# Non-separatedness of moduli space of sheaves

The moduli space of sheaves over a smooth variety is in general not separated. That is, there exists a flat family of coherent sheaves over a punctured disk which extends to a flat family of coherent sheaves over a disk in several ways. Could anyone give me easy examples?

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Take sheaves of ideals of the origin with different multiplicities. – Alex Degtyarev Mar 1 '14 at 9:17
It is better to write "the moduli STACK of sheaves" here, because the moduli space implicitly means the moduli space of semistable sheaves, and the latter is separated. – Sasha Mar 1 '14 at 10:20

There is a vector bundle $E$ on $\mathbb{P}^1 \times \mathbb{A}^1$ whose restriction to $\mathbb{P}^1 \times (\mathbb{A}^1 - \{ 0\})$ is isomorphic to $\mathcal{O}^2$, but whose restriction to $\mathbb{P}^1 \times 0$ is $\mathcal{O}(-1)\oplus \mathcal{O}(1)$.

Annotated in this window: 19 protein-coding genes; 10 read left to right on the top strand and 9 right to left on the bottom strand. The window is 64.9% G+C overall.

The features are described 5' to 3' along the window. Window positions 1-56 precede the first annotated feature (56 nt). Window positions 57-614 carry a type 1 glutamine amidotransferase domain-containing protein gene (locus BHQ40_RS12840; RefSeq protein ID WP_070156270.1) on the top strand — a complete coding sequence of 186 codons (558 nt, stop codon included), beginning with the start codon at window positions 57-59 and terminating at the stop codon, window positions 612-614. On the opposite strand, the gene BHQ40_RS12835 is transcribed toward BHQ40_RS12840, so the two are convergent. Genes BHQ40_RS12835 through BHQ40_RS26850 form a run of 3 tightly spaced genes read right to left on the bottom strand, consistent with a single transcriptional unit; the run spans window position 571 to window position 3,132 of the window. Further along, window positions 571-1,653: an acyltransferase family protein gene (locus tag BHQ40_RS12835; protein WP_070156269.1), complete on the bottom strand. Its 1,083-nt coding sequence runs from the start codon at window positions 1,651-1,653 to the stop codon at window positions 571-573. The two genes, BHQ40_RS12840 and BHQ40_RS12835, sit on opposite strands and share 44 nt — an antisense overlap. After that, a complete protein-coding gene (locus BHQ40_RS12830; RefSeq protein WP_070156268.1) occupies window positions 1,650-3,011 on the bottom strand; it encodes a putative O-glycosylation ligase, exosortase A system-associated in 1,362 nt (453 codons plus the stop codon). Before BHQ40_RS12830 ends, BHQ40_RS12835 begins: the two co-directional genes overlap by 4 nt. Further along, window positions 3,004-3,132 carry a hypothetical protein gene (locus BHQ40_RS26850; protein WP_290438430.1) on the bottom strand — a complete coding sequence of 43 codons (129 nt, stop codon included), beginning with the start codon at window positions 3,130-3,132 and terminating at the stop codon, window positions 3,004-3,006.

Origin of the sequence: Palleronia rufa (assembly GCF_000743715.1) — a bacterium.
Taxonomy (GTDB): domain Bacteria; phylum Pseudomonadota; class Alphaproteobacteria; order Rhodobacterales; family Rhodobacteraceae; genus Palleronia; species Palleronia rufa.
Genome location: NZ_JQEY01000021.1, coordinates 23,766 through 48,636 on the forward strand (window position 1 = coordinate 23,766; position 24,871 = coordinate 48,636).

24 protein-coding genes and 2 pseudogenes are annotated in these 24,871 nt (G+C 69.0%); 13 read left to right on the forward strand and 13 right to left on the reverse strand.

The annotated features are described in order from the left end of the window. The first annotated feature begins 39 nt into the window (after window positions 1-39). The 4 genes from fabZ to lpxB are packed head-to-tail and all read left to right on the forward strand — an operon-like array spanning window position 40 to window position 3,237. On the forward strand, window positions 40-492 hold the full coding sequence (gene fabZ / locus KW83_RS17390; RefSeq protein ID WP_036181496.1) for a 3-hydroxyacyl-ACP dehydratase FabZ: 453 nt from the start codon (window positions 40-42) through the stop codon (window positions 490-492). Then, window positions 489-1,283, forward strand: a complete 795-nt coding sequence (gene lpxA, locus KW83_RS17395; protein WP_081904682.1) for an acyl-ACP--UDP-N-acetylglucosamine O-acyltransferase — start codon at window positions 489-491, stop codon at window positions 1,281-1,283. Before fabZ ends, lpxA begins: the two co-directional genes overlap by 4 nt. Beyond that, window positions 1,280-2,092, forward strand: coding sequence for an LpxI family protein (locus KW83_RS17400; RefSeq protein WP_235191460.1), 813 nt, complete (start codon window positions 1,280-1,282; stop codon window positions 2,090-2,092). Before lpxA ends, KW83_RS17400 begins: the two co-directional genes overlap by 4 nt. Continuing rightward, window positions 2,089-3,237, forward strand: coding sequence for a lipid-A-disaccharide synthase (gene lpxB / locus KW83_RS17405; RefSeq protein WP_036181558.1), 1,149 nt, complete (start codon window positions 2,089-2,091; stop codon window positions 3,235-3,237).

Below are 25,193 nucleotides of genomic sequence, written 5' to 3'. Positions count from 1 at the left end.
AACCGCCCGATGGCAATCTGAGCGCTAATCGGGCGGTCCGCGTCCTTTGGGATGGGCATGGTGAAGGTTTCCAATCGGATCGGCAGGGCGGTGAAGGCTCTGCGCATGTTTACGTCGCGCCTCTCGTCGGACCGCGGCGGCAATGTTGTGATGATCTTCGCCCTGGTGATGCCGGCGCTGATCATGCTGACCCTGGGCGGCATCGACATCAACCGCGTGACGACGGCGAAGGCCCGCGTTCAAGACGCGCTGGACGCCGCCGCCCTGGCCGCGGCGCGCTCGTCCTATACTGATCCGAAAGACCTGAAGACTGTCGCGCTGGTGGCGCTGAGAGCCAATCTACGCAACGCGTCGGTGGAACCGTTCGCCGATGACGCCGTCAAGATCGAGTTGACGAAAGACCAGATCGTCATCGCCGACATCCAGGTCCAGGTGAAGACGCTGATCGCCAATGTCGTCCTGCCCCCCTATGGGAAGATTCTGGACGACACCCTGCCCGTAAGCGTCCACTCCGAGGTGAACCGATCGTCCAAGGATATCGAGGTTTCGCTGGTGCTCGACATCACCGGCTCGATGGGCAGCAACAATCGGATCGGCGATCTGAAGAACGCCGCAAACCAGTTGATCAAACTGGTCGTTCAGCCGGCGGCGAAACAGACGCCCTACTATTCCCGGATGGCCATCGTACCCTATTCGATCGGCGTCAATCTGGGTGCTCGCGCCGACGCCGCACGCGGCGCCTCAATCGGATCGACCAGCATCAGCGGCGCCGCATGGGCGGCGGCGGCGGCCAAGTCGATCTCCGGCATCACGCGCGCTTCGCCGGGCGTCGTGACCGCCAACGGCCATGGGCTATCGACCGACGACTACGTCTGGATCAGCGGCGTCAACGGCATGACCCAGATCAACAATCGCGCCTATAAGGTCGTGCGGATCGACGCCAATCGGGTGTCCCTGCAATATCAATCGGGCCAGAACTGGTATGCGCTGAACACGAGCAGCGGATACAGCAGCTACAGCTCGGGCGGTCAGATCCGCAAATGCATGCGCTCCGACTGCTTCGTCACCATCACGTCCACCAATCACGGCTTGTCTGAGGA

One can take $E$ to be the cokernel of the map $$(x, y, t) : \mathcal{O}(-1) \to \mathcal{O}\oplus \mathcal{O} \oplus\mathcal{O}(-1),$$ where $x$ and $y$ are the coordinates on $\mathbb{P}^1$ and $t$ is the coordinate on $\mathbb{A}^1$. Indeed, for nonzero $t$ the map has a section, and for $t=0$ we get $\mathcal{O}(-1)\oplus\mathcal{O}(1)$.
The whole point of course is that $\mathcal{O}(-1)\oplus \mathcal{O}(1)$ is not semistable.
It seems to me that graded quotients (with obvious filtration) of the two bundles are different. One consists of two $\mathcal{O}$ and the other consists of $\mathcal{O}(-1)$ and $\mathcal{O}(1)$. – user2013 Mar 1 '14 at 23:43